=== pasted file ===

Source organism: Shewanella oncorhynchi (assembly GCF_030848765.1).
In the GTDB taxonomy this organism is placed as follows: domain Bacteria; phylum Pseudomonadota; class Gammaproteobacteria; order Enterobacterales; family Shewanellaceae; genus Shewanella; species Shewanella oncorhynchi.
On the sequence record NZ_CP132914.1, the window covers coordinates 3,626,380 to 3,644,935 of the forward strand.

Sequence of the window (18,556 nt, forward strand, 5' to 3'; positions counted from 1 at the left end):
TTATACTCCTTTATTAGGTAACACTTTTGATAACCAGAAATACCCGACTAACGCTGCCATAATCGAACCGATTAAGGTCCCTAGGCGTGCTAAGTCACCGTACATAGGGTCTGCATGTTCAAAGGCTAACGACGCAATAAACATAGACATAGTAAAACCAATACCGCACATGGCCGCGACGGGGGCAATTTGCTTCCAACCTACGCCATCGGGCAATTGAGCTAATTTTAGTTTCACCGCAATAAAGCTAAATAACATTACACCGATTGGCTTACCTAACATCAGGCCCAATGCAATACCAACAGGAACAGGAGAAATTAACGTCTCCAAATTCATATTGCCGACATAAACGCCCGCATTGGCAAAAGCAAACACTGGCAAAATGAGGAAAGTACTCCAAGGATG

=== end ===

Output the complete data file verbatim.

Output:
Source organism: Shewanella oncorhynchi (assembly GCF_030848765.1).
In the GTDB taxonomy this organism is placed as follows: domain Bacteria; phylum Pseudomonadota; class Gammaproteobacteria; order Enterobacterales; family Shewanellaceae; genus Shewanella; species Shewanella oncorhynchi.
On the sequence record NZ_CP132914.1, the window covers coordinates 3,626,380 to 3,644,935 of the forward strand.

Sequence of the window (18,556 nt, forward strand, 5' to 3'; positions counted from 1 at the left end):
TTATACTCCTTTATTAGGTAACACTTTTGATAACCAGAAATACCCGACTAACGCTGCCATAATCGAACCGATTAAGGTCCCTAGGCGTGCTAAGTCACCGTACATAGGGTCTGCATGTTCAAAGGCTAACGACGCAATAAACATAGACATAGTAAAACCAATACCGCACATGGCCGCGACGGGGGCAATTTGCTTCCAACCTACGCCATCGGGCAATTGAGCTAATTTTAGTTTCACCGCAATAAAGCTAAATAACATTACACCGATTGGCTTACCTAACATCAGGCCCAATGCAATACCAACAGGAACAGGAGAAATTAACGTCTCCAAATTCATATTGCCGACATAAACGCCCGCATTGGCAAAAGCAAACACTGGCAAAATGAGGAAAGTACTCCAAGGATG